Q&A: Horseshoes & Hand Grenades


If cigarette-and-whiskey voices over fiddles, harmonicas, banjos and guitars tickle your fancy, strap on your boots for the coming weekend. Horseshoes and Hand Grenades, the five-man, beer swindling, bluegrass band from Stephen’s Point, Wisconsin, is coming to Southeast Ohio to play Hocktoberfest at the Hocking College. Flex musician Russell Pedersen sat down with Backdrop Magazine to talk about the upcoming show.


Backdrop Magazine: If you had to, what genre would you place Horseshoes and Hand grenades?

Russell Pedersen: We are a progressive string band. We’re rooted in old-time music in the bluegrass tradition as far as our instruments go and what we all came to learn. So I guess, as a genre, we fall into that progressive bluegrass band kind of rep.

BM: Tell me about the band’s beginning.

RP: Well, we all kinda met randomly where we were going to school. We were all interested in playing music, so as we would meet one another, it was kind of like, “Let’s have a jam session, you should come meet these other pickers.” As we all became friends, the real culmination of all five of us playing together really happened late night at a college party in Stephen’s Point in somebody’s house or basement. From there, we just never quit, figured that we’d start playing around town.

BM: Who are your musical influences?

RP: I love old country music. I love old time music like the old recordings from the south. Currently I’ve been really interested in listening to a fellow named Old Man Luedecke, a singer-songwriter extraordinaire out of Canada. The man just weaves some beautiful works together. He’s definitely been an influence as of late on me. I kind of like listening to a lot of old stuff, but I like listening to a lot of the Midwest strong bands too. All of our friends and a lot of other groups produce all these awesome, great records. I just like to meet a lot of friends and have a lot of good music around to listen to.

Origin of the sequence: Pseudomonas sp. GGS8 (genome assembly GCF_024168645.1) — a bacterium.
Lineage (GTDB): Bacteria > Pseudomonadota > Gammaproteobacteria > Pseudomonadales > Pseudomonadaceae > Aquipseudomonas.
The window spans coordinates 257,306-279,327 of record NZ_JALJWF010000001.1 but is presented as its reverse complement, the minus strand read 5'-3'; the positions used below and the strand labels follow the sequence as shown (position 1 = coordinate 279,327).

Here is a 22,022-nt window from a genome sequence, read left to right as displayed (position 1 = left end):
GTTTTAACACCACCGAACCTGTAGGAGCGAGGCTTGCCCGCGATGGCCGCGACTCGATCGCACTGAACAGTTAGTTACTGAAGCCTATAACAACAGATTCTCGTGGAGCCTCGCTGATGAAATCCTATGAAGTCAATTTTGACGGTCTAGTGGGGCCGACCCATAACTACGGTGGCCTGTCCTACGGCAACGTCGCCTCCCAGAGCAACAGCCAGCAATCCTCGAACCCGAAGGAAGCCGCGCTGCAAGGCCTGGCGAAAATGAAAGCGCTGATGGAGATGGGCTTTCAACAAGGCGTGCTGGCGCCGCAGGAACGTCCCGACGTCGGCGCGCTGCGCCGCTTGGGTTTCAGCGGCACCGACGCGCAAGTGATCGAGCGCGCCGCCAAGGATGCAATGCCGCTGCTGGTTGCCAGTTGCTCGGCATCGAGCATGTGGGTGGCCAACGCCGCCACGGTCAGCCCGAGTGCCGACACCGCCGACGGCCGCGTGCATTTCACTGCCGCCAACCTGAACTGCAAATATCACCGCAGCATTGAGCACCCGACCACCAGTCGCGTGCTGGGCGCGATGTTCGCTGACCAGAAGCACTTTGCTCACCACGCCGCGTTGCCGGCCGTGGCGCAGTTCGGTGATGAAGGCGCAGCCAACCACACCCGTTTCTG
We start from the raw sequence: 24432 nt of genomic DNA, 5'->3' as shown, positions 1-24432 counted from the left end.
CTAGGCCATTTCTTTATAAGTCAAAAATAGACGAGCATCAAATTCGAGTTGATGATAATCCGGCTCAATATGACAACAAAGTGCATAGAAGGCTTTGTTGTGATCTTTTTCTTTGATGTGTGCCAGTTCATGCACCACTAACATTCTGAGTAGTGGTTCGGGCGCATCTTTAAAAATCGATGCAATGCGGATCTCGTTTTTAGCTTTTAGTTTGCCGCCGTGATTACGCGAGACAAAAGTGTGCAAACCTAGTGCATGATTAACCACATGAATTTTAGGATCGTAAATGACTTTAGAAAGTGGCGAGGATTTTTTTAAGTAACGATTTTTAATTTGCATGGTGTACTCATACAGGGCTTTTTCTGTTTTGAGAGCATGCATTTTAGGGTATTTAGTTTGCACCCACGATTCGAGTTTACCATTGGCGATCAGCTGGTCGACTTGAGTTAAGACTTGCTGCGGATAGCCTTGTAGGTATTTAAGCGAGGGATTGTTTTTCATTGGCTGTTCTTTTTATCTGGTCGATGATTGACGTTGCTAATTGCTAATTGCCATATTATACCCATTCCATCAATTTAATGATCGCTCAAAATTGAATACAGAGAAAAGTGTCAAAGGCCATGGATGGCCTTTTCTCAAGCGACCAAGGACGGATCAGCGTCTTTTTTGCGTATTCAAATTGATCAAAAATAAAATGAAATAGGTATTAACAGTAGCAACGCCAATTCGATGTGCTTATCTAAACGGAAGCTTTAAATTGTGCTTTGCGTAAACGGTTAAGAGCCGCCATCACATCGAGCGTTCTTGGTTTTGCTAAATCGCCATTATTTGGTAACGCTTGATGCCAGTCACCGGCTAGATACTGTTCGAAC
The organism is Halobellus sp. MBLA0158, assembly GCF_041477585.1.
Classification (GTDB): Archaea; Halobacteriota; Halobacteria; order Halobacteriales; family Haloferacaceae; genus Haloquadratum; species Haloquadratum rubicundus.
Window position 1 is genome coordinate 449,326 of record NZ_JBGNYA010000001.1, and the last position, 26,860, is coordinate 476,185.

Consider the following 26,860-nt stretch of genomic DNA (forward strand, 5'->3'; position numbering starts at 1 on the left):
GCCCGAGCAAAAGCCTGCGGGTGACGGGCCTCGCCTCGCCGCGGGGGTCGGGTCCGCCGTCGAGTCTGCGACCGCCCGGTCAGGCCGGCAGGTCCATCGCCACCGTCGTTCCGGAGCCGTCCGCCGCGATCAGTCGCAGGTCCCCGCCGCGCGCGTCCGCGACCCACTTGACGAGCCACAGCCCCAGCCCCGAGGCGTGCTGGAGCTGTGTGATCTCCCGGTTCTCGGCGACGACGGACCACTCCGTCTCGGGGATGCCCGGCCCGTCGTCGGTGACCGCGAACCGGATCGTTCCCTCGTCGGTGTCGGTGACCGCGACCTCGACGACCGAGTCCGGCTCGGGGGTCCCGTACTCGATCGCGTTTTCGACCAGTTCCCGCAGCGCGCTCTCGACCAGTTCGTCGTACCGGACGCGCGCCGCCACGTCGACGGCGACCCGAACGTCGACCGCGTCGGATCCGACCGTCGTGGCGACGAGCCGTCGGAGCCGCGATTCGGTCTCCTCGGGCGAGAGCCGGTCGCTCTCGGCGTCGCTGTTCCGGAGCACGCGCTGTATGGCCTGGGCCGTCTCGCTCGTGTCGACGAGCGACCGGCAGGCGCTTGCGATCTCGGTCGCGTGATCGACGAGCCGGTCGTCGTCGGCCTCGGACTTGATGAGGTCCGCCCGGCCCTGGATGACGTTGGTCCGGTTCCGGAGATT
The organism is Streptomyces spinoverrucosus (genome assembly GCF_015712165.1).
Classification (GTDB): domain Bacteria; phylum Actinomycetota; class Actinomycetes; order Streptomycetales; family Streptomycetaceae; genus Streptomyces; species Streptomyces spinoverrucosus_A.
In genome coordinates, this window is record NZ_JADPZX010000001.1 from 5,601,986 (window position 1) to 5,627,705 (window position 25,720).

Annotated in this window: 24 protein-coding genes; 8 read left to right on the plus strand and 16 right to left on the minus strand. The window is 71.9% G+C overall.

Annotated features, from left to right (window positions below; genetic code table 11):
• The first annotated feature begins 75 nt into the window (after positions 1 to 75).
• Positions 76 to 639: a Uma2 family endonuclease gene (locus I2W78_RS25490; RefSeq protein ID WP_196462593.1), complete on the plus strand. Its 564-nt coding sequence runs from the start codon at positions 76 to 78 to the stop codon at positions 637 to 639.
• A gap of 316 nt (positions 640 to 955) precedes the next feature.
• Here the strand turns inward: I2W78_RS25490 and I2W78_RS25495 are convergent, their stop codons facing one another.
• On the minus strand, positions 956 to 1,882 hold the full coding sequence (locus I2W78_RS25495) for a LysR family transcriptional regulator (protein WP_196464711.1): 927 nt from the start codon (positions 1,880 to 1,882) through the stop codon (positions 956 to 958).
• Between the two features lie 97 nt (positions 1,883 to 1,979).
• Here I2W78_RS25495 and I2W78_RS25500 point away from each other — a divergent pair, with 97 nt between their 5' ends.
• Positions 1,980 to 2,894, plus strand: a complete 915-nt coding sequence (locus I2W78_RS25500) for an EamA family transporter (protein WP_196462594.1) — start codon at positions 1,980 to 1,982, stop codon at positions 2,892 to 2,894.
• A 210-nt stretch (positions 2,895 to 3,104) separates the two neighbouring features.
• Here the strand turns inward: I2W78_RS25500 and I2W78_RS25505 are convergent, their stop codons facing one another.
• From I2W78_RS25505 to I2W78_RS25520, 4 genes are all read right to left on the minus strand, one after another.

BM: Do you guys have any tricks up your sleeve for the show? Is there anything special we can expect?

RP: We’ll be bringing big smiles and a lot of energy. That’s not necessarily our secret, it’s pretty out there on our faces and on our demeanors when we’re on stage. We just love playing music, man. We’ll be coming full force to bring a little Wisco-grass over there to Ohio. I would come with your party pants pressed, ready to have a good time and stomp your feet a little bit.

BM: You guys have a song about (and titled) “Whiskey.” What is your brand of choice?

RP: We’re pretty partial to the ol’ Jim Bean, but no whiskey is outside of our grasp.

BM: Any good road stories you’d like to share with us?

RP: The cool part of the road – it’s not necessarily one story – but we found on tour this summer, no matter the town you walk into, there’s always going to be some pickers around in that town. Meeting those pickers and getting to see the flavor of the area’s folk musicians is one of my favorite experiences on the road. The folks are awesome people you make friends with for life; you can’t wait to go back in town to play there again and see them again, or stay at their house. We play with their dogs in the backyard. That kind of stuff really sticks with me when we go out on the road. I always look forward to going to new towns and meeting new folks and new pickers and seeing the town for who’s there and what the vibe is. It’s a beautiful thing man.